ESRB Left 4 Dead 2 description reads like a blog post

I have to say, whoever is writing these ESRB rating summaries lately is getting saucy. Following the absurd (and long… and awesome) descriptions of Gearbox’s Borderlands and Double Fine’s Brutal Legend comes this 260 word missive on Left 4 Dead 2.

According to the ESRB, Valve’s sequel will feature “intestines spilling out of abdominal wounds; zombie jibs shooting in all directions; charred innards; and skeletal bits and unclaimed torsos.” The description goes on to put all of this violence into some perspective.

“While the litany of somewhat ‘gruesome’ depictions attest to the Mature rating,” it reads, “the over-the-top onslaught is, in some ways, mitigated by the exaggerated menacing evil (camp?) of the drone-like zombie horde; the genre homage (horror, zombies… cricket paddles) is palpable.”

Really. Well, thanks for the review/critique, guys. My pre-order money has already been handed over. Check out the full description after the jump. 

Infected zombie-like creatures roam the bayous, backwoods, streets, and parishes of a distinctly Southern United States in this first-person shooter set in the aftermath of apocalyptic pandemic. Groups of one-to-four players (i.e., the “Survivors”) work cooperatively to battle the “Infected” zombies and reach safehouses at the end of each round/chapter. Player-Survivors use realistic pistols, submachine guns, shotguns, and assault rifles to kill hordes of zombies throughout the game; chainsaws, machetes, axes, and baseball bats can be used in frenetic close-quarter combat (i.e., melee attacks). In most cases, large sprays of blood shoot out of injured zombies, and they can stain the ground, walls—players’ screen; for example, the “Boomer”-Infected explode in a shower of blood and bile when shot, which clouds players’ view of the impending zombie swarm.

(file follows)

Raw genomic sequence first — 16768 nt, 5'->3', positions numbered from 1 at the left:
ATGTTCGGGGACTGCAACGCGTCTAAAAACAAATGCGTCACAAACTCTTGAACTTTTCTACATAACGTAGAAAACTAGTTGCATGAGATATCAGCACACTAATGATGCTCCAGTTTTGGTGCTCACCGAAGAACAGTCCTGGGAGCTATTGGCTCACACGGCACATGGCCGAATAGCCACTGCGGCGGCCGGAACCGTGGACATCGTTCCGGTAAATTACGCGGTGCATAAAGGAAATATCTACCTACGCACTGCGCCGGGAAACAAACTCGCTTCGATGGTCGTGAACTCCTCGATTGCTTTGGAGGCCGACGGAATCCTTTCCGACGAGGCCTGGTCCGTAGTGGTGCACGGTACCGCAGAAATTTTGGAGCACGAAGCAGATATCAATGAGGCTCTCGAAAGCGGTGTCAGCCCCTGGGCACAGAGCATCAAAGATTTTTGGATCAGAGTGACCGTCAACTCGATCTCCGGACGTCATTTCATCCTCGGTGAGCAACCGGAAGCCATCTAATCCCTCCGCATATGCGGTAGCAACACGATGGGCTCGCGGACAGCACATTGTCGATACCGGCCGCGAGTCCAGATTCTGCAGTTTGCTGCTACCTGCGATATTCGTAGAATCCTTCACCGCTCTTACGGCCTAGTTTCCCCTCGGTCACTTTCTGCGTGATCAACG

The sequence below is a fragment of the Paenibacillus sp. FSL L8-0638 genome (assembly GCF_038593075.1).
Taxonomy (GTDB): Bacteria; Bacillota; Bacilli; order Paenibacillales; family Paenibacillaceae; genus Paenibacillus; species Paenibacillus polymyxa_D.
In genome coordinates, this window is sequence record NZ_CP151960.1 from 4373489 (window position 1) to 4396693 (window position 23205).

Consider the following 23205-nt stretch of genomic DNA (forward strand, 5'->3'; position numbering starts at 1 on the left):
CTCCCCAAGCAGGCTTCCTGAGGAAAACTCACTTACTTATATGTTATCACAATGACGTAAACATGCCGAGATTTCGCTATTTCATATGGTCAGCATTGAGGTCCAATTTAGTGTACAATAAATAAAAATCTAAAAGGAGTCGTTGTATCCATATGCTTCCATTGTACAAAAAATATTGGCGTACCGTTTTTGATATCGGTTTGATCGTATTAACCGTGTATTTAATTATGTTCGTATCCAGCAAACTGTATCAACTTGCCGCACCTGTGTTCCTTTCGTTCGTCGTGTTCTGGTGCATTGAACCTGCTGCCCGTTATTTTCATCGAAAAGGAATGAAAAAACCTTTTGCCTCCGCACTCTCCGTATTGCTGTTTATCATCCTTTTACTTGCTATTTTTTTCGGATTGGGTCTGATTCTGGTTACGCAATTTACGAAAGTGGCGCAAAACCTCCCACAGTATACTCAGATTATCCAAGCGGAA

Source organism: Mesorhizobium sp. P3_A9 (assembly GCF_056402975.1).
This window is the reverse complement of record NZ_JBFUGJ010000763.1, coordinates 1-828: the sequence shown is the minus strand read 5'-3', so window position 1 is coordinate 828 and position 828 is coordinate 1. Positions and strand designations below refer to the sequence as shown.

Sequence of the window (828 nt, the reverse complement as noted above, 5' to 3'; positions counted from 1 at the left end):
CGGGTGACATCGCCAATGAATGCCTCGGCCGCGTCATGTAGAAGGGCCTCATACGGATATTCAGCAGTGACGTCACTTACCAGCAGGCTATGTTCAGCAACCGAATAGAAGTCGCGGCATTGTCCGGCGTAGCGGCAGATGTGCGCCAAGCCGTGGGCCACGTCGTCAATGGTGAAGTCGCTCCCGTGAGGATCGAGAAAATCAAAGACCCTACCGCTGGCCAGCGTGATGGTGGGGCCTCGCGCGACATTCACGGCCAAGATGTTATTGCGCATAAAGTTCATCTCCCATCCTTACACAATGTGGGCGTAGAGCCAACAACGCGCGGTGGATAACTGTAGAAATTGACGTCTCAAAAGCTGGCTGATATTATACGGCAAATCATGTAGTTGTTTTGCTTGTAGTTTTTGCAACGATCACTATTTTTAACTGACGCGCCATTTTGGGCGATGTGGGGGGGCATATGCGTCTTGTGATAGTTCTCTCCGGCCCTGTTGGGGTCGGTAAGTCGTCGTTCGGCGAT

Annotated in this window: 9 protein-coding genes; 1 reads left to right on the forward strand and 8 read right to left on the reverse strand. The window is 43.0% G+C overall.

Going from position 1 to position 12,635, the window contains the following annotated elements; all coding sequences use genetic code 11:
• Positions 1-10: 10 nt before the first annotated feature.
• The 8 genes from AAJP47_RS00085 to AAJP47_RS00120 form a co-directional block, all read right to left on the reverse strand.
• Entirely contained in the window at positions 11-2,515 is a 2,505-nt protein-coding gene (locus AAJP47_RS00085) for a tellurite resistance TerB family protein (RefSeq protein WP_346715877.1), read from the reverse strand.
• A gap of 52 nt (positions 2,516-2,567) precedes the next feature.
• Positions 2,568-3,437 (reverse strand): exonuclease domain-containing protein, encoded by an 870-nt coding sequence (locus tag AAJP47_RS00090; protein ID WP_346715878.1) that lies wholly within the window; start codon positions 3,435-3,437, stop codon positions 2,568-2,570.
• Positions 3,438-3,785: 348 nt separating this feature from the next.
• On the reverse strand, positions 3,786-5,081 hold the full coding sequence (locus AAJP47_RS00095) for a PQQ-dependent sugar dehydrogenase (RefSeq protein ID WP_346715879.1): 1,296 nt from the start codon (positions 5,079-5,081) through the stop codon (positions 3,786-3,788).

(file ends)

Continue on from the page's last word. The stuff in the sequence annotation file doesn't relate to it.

Bladed melee weapons and direct hits from rifles, shotguns, etc., cause decapitation or dismemberment; intense depictions include: piles of the Infected in a pool of blood along the roadside; intestines spilling out of abdominal wounds; zombie jibs shooting in all directions; charred innards; and skeletal bits and unclaimed torsos. While the litany of somewhat “gruesome” depictions attests to the Mature rating, the over-the-top onslaught is, in some ways, mitigated by the exaggerated menacing evil (camp?) of the drone-like zombie horde; the genre homage (horror, zombies, . . . cricket paddle) is palpable. Consumers might also wish to know that the game includes profanity, such as “sh*t,” “as*hole,” and “b*tch”; however, it is the intense violence, the blood and gore that are the primary factors for the Mature rating

Nick Chester